Power Producing Raindrops: The Add-On For Solar That Could Actually Work

You might think it a little odd to be talking of rain when we’re still in the middle of the biggest heatwave since 1976. While most of us are trying to stay cool and our solar panels are working overtime like never before, rain is at the forefront of the mind of some scientists in China.

A little reported and potentially exciting development may well be on the cards. And it involves nanotechnology.

China, who have lead the way in solar over recent times, has started experimenting with panels that not only collect and transform the power of the sun but also have the ability to turn raindrops into electricity. Intrigued? While the research is in its early stages, many believe that the developing technology offers huge potential.

The problem with solar panels, as we all know, is that they only produce electricity when the sun is shining. Once night falls, they go to sleep. While most experts are waiting on the further development of storage batteries in order to partway solve the problem, there’s plenty of other innovation going on.

To understand how rain can turned into power, you first have to accept the existence of the triboelectric nanogenerator or TENG. Not the sort of thing that trips lightly off the tongue but it works in a similar way to kinetic energy sources that have been explored in the past, including paths that produce electricity as you walk on them.

Nanogenerators are useful because they are able to convert movement into electricity that can be used to power things. A team of researchers at Soochow University in China have managed to incorporate this TENG technology into some solar panels and published their findings in ACS Nano.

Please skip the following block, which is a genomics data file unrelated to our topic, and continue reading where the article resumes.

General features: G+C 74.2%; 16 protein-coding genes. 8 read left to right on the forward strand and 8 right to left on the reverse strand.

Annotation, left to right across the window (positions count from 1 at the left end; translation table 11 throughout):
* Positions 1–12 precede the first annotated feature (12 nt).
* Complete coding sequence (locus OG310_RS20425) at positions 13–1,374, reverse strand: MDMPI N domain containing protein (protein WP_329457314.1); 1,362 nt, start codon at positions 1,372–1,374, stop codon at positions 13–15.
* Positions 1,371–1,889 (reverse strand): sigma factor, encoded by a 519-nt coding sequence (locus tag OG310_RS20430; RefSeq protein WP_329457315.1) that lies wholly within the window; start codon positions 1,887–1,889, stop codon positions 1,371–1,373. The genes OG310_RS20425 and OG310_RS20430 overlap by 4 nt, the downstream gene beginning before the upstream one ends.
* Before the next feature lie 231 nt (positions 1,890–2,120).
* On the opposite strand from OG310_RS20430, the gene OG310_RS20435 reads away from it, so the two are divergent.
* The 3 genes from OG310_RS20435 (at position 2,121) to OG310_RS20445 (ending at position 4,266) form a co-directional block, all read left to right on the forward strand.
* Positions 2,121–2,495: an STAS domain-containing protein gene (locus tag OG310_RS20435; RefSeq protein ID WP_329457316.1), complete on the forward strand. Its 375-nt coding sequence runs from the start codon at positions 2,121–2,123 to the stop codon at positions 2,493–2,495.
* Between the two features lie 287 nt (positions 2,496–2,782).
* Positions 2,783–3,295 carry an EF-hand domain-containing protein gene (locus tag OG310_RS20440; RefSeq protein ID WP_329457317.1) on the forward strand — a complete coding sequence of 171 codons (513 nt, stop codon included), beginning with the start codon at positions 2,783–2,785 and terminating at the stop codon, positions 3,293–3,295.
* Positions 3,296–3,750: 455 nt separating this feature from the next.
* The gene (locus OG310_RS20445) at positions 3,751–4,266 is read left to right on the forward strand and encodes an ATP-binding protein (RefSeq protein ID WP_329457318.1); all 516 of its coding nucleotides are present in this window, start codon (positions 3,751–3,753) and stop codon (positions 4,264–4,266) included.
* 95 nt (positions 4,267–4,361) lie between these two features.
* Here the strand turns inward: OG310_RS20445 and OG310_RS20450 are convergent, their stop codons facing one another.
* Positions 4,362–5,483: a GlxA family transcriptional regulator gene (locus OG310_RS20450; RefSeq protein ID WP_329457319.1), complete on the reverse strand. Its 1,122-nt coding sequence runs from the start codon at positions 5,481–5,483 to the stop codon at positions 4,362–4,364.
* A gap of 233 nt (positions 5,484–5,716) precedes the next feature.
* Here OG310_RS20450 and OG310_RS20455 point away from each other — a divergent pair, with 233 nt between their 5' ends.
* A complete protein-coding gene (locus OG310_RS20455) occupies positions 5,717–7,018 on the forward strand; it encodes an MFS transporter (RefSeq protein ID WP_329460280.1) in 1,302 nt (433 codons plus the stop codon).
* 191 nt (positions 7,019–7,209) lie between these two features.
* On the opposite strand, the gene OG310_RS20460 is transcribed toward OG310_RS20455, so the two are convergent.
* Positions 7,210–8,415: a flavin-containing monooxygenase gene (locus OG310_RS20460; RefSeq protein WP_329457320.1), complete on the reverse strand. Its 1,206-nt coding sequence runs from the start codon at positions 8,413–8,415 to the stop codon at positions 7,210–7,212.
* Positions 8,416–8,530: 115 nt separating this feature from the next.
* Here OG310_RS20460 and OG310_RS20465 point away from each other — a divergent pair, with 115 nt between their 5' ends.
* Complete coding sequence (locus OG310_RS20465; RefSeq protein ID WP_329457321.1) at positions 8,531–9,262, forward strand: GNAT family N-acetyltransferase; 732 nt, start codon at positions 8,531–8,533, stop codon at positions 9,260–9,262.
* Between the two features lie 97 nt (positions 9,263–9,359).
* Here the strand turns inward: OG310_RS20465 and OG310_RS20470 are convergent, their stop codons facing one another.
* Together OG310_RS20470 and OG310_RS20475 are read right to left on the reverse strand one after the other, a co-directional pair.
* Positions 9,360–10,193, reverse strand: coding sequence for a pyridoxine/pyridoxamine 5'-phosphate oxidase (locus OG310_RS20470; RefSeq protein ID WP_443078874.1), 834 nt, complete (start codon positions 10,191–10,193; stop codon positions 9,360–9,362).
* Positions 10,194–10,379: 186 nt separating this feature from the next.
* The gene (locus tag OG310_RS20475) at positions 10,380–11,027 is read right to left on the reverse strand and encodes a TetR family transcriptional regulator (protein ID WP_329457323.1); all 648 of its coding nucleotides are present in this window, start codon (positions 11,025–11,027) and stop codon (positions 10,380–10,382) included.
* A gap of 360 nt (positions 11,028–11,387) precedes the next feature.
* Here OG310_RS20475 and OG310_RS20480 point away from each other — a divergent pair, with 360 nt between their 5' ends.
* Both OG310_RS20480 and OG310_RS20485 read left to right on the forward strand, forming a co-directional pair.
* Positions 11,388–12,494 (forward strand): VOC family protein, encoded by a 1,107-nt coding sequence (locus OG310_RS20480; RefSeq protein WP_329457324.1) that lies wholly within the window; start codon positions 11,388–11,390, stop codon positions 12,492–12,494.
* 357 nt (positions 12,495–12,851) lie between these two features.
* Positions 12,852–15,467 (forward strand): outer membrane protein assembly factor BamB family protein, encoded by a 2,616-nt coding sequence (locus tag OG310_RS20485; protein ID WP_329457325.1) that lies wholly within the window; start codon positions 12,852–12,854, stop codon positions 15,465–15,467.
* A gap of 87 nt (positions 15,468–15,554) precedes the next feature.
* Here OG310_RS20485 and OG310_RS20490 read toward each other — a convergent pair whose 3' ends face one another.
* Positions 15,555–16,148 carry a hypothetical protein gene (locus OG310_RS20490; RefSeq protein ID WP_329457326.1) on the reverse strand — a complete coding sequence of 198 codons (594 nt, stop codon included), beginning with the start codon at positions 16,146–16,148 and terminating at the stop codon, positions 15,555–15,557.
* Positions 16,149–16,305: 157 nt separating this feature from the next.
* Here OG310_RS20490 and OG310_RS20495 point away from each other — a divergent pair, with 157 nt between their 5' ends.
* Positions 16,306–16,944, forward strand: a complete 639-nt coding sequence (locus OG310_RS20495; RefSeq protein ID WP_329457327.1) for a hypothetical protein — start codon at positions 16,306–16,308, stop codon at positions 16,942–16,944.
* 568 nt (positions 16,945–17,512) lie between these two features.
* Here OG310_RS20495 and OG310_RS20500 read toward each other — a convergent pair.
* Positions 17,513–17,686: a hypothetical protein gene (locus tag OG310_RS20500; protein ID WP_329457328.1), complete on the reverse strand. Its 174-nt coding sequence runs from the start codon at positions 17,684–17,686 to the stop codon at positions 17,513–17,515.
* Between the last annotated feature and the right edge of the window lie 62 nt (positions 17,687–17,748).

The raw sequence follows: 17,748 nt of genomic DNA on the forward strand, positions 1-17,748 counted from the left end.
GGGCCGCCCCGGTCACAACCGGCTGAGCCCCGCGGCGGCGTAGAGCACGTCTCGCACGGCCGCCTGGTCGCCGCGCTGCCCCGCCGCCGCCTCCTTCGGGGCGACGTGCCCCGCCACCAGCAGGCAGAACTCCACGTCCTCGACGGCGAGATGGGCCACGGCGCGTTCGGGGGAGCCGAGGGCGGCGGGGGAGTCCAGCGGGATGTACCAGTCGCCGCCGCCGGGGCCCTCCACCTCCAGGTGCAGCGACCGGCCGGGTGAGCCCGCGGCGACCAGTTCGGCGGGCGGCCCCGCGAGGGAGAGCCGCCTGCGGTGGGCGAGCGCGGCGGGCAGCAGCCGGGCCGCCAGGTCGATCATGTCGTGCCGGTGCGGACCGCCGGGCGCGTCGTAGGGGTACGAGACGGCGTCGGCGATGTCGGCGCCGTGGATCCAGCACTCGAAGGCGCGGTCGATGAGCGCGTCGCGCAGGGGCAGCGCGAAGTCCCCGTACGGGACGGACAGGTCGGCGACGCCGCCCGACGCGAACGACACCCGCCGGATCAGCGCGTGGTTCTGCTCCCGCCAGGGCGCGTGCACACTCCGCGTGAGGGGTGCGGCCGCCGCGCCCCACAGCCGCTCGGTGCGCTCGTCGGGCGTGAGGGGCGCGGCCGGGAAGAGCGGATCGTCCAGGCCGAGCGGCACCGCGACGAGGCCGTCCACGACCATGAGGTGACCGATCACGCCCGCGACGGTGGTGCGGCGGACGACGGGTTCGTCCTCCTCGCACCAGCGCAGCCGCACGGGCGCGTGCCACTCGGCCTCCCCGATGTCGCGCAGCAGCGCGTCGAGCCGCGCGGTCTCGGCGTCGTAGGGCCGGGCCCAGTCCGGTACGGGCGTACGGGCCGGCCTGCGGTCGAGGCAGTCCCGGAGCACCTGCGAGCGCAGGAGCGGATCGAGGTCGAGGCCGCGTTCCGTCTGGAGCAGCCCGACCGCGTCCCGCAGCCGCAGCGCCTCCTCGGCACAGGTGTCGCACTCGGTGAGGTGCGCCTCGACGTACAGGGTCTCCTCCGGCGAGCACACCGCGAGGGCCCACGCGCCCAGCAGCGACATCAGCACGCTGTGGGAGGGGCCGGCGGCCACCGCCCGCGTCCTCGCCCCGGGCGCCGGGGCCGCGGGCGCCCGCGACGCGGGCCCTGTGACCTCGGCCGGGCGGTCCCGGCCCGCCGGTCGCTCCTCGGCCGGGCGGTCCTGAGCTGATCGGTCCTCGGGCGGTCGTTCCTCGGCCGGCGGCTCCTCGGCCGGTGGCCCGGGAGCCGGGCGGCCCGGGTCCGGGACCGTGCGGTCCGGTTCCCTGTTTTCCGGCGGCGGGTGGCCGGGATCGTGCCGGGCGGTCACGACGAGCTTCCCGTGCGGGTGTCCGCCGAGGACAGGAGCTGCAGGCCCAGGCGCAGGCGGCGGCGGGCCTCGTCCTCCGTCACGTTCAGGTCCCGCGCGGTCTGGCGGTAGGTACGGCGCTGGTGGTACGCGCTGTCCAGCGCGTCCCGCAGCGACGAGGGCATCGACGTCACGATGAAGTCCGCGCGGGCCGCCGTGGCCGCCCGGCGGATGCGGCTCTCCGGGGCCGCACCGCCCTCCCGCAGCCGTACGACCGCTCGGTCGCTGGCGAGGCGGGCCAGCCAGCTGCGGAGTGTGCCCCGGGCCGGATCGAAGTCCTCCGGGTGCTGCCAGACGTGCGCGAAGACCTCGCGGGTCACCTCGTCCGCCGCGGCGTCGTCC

What they produced was a solar panel that is able to produce electricity when it’s sunny but which can also deliver an output while the rain is falling.

According to Science Alert recently:

“The next challenge is increasing the amount of electricity that can be generated to make this commercially viable. However, the concept has been proven, and that’s an important first step – harvesting even a small amount of electricity during a rain shower has to be better than harvesting nothing at all.”

As with many new developments, however, one big issue is going to be the cost. The technology hasn’t yet got to the stage where it can be mass produced for a low manufacturing price and sold commercially. That could take a while, at least a few years before we see these products on the market.

The next big development could well be solar panels that are able to provide power during rainy days. By then, we should have developed the battery technology that will allow us to store electricity overnight.

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